Johannesburg, 20 April 2021 – The Department of Environment, Forestry and Fisheries has assured South Africans that safeguarding our health through environmental protection remains their top mandate. The commitment was made at a meeting with Break Free From Plastic coalition on tuesday in Pretoria.  

This comes after over 4,000 South Africans put pressure on Director-General Anben Pillay to take action against the plastic pollution crisis in South Africa by adopting stricter measures to cut down production of non-essential single-use plastic.

“We support the Department’s efforts to limit landfilling, but they need to take more drastic steps and ban problematic and non-essential single-use plastics if we are ever to defeat the growing plastic pollution crisis,” said Angelo Louw, Greenpeace Africa Pan-African Plastic Project Lead. “It is time to hold companies to account for what they put into the marketplace without consideration of their products end-of-life management”

Greenpeace Africa, groundWork and other Break Free From Plastic partners have on several occasions called on Pillay to take measures that will ensure greater accountability for companies who manufacture and sell plastic products in South Africa. Producers have a responsibility to  reduce plastic production at source and find alternative delivery channels that will ensure a sustainable future and an end to the plastic pollution crisis.

“The fact that we have gone as far as to draft extended producer responsibility regulations implies that producers are at fault here, and we need regulations that are well enforced,”  said Niven Reddy, Break Free From Plastic Regional Coordinator. “Ensuring greater transparency in the recycling chain, and encouraging innovation through the implementation of an extended producer responsibility principle that includes reduction targets and promotion of reuse and refill models are some of the recommendations that we put forward in our meeting today.”

The coalition raised concerns about the loopholes that extended producer responsibility regulations leave for room for corporations to ‘greenwash’, and impose false solutions like recycling.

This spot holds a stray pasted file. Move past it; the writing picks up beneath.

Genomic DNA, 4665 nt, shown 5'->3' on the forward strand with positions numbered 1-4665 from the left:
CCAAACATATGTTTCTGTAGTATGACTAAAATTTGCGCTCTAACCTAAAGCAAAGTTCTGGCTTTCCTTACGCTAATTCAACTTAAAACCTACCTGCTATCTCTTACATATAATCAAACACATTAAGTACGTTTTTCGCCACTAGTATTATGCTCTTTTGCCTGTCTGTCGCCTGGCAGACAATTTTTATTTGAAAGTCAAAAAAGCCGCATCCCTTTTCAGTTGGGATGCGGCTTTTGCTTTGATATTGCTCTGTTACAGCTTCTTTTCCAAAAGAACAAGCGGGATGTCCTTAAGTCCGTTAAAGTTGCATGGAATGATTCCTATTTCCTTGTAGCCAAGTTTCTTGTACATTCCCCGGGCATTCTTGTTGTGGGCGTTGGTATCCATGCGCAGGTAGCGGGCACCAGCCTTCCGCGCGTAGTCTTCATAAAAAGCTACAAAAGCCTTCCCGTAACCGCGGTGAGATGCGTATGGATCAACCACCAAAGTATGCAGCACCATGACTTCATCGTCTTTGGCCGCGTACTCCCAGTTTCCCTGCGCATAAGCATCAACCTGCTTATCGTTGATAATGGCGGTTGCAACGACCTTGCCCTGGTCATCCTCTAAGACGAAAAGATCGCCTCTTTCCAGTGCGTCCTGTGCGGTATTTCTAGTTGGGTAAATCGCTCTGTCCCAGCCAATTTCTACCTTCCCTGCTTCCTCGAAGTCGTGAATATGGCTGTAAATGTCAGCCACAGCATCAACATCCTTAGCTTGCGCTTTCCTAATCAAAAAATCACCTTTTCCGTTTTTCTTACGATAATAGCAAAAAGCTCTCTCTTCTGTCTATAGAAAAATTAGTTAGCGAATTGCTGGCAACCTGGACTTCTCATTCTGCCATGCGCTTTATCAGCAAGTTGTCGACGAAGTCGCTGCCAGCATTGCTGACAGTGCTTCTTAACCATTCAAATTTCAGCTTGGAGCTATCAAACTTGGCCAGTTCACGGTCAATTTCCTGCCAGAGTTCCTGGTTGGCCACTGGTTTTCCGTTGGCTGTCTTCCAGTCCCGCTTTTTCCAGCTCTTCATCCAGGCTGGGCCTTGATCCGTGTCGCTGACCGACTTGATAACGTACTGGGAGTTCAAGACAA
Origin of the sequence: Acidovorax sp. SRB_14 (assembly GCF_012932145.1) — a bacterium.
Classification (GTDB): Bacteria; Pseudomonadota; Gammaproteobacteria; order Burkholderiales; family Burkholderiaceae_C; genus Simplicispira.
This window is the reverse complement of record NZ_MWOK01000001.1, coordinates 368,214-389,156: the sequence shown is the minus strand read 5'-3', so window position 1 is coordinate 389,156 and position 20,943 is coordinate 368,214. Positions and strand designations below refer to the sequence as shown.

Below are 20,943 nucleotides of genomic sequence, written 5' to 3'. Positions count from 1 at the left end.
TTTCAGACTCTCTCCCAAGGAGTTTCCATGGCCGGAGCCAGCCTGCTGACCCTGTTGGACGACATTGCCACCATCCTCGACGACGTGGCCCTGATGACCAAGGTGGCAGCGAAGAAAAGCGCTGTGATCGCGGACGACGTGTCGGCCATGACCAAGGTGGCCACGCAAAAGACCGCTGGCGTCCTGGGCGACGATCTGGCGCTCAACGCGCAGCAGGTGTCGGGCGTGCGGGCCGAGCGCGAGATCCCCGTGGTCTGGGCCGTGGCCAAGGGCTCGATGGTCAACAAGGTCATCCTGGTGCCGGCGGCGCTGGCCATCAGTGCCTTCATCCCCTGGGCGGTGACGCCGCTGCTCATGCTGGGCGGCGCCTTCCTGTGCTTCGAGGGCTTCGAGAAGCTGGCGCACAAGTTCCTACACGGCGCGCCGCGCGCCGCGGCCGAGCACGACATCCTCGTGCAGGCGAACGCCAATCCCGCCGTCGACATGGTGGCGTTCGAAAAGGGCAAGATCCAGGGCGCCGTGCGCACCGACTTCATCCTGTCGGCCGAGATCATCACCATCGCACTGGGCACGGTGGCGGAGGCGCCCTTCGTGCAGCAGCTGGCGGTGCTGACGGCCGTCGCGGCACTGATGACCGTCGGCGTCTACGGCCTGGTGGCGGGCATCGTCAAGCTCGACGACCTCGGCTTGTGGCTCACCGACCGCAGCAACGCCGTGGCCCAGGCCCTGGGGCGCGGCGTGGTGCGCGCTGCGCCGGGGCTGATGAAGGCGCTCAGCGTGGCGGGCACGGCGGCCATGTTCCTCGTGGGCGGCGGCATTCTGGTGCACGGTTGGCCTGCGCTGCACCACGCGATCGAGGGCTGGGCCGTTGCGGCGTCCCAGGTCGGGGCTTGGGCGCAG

“If recycling alone was the solution, as corporations will have you believe, then we wouldn’t have such low recycling rates. There would be more than 9% of plastic recycled globally and 17% recycled in SA,” continued Reddy. 

Plastics have become a major scourge on the environment with many littering the oceans, and blocking drainages. In South Africa, over 2 billion single-use plastic bags are used every year. Unfortunately, half of all plastic produced is designed to be used only once — and then thrown away and ends up in either landfills or being consumed by marine species.

Greenpeace has also called for enforcement of Extended Producer Responsibility (EPR) in the production of plastics by regulating corporations that produce unnecessary single-use packaging for products. Stronger regulations are needed to drastically reduce the production of unnecessary single-use plastic packaging. 

The Department confirmed that all submissions made by Greenpeace supporters will be taken into careful consideration before the process is finalised on 5 May 2021, saying that its mandate to safeguard the health of citizens remains critical and essential in their decision making. 

“This process is an opportunity to affect real change in improving the environment we all live in. The Department has the chance to truly improve the lives of all South Africans,” concluded Louw.  

Notes to the Editor

[1] Break Free From Plastic is a global anti-single-use plastic coalition. Its online form to make submissions to DEFF, calling for stricter plastic regulations, can be found here.

Other research has found microplastics present in South Africa’s tap water and in sea salt samples from Senegal. An estimated 70 percent of cattle and sheep deaths are caused by plastic bag ingestion in the capital of Mauritania. Plastic pollution has made its way to the most remote waters, with microplastics showing up in snow samples from the Antarctic.

Contact Details

For Greenpeace Africa: Chris Vlavianos, Communications Officer, +2779 883 7036, [email protected] 

For Break Free From Plastic: Tsepang Molefe, Media, Information and Publications Campaign Manager, [email protected]

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